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Algerian man
Photo: Bernard Bonnet
Ali looked at me, slowly, intensively. I was very impressed. He said in the end, in French, "How is Madeleine doing?"

Madeleine Algeria (Part 3)

Bernard Bonnet from France

When I returned to my friends' house, the guy asked me if I wanted to see my grandfather's ex-property. For sure, I did! The countryside must have stayed the same. We drove around five miles, and we stopped in a very hilly landscape. My land! It was very emotional.

The guy beside me spoke, but I did not listen. I thought of that time when my grandfather worked on this land. He never knew how to become rich as many French did there; it was probably a sign of his honesty. My grandfather died a short time after his arrival in France: he missed his country too much and lost his mind.

Suddenly, we saw a very old man leading his sheep. My friend said to me, "Wait a minute! That man used to work for your grandfather. I would like to introduce you.

The man came to greet us. Then my friend pointed out a barn in front of us on the top of the hill and asked the shepherd in Arabic, "Ali, what is that farm up there?"

The Bonnet's farm," answered immediately Ali." (You have to realize that this farm had become on independence a state farm, a sort of worker cooperative.)

And pointing to me, my friend said. "Look, he is Bernard Bonnet, Georges' son, Albert's grandson."

Ali looked at me, slowly, intensively. I was very impressed. He said in the end, in French, "How is Madeleine doing?"

Madeleine was my grandmother. The mother of my dad. It brought tears to my eyes. Thirty-five years later, Ali thought he was still on the Bonnet farm and remembered the name of my grandmother. I took him in my arms and I gave him some news of the family. My grandmother was suffering from Alzheimer disease in an institution for elderly, near my parents' home. She had forgotten everybody, even my father. She did not know any more where and why she was living. And, in her native land, far from her, a ninety-something-year-old man was still living with her.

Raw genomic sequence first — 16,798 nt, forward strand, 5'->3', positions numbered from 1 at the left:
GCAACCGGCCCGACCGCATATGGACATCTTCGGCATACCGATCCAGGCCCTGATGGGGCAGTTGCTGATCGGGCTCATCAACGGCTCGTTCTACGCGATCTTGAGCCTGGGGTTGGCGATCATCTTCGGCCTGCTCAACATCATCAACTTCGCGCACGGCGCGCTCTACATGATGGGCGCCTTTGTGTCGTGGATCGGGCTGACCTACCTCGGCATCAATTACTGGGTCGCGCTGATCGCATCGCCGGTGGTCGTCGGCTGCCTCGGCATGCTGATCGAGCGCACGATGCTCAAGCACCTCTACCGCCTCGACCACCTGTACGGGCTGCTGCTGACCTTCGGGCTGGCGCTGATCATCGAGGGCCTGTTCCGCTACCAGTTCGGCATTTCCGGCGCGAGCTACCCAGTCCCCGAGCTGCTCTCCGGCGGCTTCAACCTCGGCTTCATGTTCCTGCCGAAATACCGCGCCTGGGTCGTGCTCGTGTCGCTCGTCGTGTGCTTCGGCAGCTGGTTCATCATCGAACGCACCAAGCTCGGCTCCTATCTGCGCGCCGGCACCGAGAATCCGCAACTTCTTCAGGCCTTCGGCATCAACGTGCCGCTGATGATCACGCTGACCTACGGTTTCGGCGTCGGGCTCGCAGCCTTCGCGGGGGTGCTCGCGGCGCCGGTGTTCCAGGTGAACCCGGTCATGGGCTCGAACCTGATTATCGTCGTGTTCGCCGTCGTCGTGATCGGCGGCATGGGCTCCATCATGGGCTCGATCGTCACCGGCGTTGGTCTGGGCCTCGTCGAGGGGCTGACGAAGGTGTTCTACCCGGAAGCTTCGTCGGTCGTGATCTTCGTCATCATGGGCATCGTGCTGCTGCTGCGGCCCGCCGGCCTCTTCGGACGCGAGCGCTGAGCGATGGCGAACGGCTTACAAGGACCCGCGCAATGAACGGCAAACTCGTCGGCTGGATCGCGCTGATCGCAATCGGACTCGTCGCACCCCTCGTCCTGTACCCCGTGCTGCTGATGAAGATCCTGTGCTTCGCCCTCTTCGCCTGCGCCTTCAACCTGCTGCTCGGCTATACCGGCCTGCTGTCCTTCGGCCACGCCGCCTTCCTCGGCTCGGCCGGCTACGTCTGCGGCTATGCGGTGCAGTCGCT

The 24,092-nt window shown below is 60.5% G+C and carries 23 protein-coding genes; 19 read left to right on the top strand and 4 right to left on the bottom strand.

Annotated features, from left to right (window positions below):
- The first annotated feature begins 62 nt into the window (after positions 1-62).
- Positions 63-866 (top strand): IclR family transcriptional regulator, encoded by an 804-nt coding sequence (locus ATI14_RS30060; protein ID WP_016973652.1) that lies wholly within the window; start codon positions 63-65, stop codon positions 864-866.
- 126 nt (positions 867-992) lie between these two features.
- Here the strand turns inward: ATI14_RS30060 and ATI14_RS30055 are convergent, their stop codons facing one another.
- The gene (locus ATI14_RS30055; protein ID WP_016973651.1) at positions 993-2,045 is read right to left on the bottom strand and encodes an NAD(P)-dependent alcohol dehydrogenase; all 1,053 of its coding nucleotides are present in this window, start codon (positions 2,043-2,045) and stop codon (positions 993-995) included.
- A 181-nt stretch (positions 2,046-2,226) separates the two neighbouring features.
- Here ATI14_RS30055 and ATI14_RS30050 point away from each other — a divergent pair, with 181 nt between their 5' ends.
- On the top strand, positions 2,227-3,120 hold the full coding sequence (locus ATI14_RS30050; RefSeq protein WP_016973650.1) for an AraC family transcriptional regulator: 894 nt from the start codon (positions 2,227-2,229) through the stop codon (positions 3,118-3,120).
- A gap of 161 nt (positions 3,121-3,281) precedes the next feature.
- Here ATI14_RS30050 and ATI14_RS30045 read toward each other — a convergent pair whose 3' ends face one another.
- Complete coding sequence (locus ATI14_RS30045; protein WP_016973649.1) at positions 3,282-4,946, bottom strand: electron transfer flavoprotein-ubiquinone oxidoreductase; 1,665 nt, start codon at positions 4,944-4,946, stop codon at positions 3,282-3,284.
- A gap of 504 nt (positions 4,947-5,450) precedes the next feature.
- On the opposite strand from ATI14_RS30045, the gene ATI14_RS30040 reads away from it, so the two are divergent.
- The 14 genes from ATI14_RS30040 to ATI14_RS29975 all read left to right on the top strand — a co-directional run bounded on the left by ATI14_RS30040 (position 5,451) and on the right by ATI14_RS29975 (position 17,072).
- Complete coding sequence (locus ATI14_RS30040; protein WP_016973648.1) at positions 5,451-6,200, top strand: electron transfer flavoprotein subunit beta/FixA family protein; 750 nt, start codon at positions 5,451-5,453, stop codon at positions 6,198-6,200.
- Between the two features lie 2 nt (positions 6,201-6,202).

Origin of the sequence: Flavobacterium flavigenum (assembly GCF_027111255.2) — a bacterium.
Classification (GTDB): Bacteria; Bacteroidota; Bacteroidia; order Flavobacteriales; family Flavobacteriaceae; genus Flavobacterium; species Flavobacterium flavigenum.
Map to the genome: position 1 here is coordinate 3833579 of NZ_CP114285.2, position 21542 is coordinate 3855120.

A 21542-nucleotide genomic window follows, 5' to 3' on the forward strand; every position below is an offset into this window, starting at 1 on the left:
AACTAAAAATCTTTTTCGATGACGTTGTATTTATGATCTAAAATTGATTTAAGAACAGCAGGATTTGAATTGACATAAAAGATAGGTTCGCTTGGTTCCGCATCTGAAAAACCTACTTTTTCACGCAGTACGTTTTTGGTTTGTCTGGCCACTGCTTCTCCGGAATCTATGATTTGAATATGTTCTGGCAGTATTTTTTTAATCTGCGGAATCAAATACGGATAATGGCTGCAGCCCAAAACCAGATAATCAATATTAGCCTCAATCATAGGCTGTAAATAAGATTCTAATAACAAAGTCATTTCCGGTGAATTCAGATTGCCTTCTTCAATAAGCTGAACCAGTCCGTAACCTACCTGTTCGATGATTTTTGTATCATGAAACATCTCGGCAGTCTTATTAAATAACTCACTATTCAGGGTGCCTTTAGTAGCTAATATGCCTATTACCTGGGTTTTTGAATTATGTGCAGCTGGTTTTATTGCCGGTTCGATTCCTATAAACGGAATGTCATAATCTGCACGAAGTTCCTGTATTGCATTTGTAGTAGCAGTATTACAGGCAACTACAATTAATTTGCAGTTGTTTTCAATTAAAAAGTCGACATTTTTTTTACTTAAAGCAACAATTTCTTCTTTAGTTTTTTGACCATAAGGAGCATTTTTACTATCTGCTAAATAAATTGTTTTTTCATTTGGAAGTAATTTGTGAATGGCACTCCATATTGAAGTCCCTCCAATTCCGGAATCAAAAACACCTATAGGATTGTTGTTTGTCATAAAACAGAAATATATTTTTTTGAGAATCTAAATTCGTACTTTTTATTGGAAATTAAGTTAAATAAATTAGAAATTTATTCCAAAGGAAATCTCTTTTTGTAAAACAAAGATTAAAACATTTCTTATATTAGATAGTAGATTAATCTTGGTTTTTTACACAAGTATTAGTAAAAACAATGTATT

I told him she was fine and still very active. A tender smile lit his face. I had the feeling that he was waiting to get some news of my grandmother, and that now he thought he could die. Maybe he had been secretly in love with my grandmother. Maybe also my grandparents were very kind to their employees. I was a little less ashamed to be a colonist's descendant.

Thanks to Ali, I know now what a native land is. My roots were not a house or a land, but just some traces in the heart and the head of a man. Thanks to Ali, I understood, beyond the historical and political point of view, what my family's path was. Nowadays Ali is probably dead. Our meeting was a magic instant, quite surrealist. He passed on to me the trace.

Bernard Bonnet's story: Part 1 | Part 2

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